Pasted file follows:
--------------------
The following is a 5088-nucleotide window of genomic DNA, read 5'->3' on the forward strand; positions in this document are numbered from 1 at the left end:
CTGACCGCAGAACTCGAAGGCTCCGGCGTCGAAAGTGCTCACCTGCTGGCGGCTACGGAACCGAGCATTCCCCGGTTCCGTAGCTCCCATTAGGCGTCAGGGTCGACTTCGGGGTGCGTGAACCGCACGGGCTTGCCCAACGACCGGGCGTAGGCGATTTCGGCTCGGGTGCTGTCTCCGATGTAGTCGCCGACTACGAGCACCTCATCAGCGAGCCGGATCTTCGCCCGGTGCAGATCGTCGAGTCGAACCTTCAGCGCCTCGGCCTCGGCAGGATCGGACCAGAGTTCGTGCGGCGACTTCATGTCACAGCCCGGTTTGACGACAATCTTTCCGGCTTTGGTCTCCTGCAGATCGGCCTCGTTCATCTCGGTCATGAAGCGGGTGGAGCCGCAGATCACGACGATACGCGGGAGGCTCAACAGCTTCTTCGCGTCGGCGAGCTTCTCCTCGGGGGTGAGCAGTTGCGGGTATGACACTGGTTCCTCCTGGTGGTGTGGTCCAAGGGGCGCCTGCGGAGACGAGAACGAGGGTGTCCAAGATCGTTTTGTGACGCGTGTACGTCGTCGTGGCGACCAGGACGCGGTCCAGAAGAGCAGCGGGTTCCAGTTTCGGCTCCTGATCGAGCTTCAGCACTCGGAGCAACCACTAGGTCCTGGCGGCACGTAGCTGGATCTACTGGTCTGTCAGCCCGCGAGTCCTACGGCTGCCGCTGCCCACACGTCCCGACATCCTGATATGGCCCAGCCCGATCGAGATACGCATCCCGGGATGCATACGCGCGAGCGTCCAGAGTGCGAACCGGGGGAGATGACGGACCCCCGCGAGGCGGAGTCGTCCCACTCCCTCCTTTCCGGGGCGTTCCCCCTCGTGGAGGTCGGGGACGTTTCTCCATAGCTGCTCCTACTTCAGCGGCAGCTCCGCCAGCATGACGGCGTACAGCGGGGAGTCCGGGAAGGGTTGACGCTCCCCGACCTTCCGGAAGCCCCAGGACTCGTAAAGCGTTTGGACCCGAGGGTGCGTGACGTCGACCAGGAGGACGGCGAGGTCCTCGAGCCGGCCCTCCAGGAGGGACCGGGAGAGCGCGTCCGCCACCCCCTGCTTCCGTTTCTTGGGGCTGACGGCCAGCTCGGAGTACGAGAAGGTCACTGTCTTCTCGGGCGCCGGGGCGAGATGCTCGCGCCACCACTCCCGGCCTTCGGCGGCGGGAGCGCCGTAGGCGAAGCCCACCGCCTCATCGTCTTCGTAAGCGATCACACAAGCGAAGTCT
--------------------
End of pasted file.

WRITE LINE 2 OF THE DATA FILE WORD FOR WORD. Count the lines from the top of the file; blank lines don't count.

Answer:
CTGACCGCAGAACTCGAAGGCTCCGGCGTCGAAAGTGCTCACCTGCTGGCGGCTACGGAACCGAGCATTCCCCGGTTCCGTAGCTCCCATTAGGCGTCAGGGTCGACTTCGGGGTGCGTGAACCGCACGGGCTTGCCCAACGACCGGGCGTAGGCGATTTCGGCTCGGGTGCTGTCTCCGATGTAGTCGCCGACTACGAGCACCTCATCAGCGAGCCGGATCTTCGCCCGGTGCAGATCGTCGAGTCGAACCTTCAGCGCCTCGGCCTCGGCAGGATCGGACCAGAGTTCGTGCGGCGACTTCATGTCACAGCCCGGTTTGACGACAATCTTTCCGGCTTTGGTCTCCTGCAGATCGGCCTCGTTCATCTCGGTCATGAAGCGGGTGGAGCCGCAGATCACGACGATACGCGGGAGGCTCAACAGCTTCTTCGCGTCGGCGAGCTTCTCCTCGGGGGTGAGCAGTTGCGGGTATGACACTGGTTCCTCCTGGTGGTGTGGTCCAAGGGGCGCCTGCGGAGACGAGAACGAGGGTGTCCAAGATCGTTTTGTGACGCGTGTACGTCGTCGTGGCGACCAGGACGCGGTCCAGAAGAGCAGCGGGTTCCAGTTTCGGCTCCTGATCGAGCTTCAGCACTCGGAGCAACCACTAGGTCCTGGCGGCACGTAGCTGGATCTACTGGTCTGTCAGCCCGCGAGTCCTACGGCTGCCGCTGCCCACACGTCCCGACATCCTGATATGGCCCAGCCCGATCGAGATACGCATCCCGGGATGCATACGCGCGAGCGTCCAGAGTGCGAACCGGGGGAGATGACGGACCCCCGCGAGGCGGAGTCGTCCCACTCCCTCCTTTCCGGGGCGTTCCCCCTCGTGGAGGTCGGGGACGTTTCTCCATAGCTGCTCCTACTTCAGCGGCAGCTCCGCCAGCATGACGGCGTACAGCGGGGAGTCCGGGAAGGGTTGACGCTCCCCGACCTTCCGGAAGCCCCAGGACTCGTAAAGCGTTTGGACCCGAGGGTGCGTGACGTCGACCAGGAGGACGGCGAGGTCCTCGAGCCGGCCCTCCAGGAGGGACCGGGAGAGCGCGTCCGCCACCCCCTGCTTCCGTTTCTTGGGGCTGACGGCCAGCTCGGAGTACGAGAAGGTCACTGTCTTCTCGGGCGCCGGGGCGAGATGCTCGCGCCACCACTCCCGGCCTTCGGCGGCGGGAGCGCCGTAGGCGAAGCCCACCGCCTCATCGTCTTCGTAAGCGATCACACAAGCGAAGTCT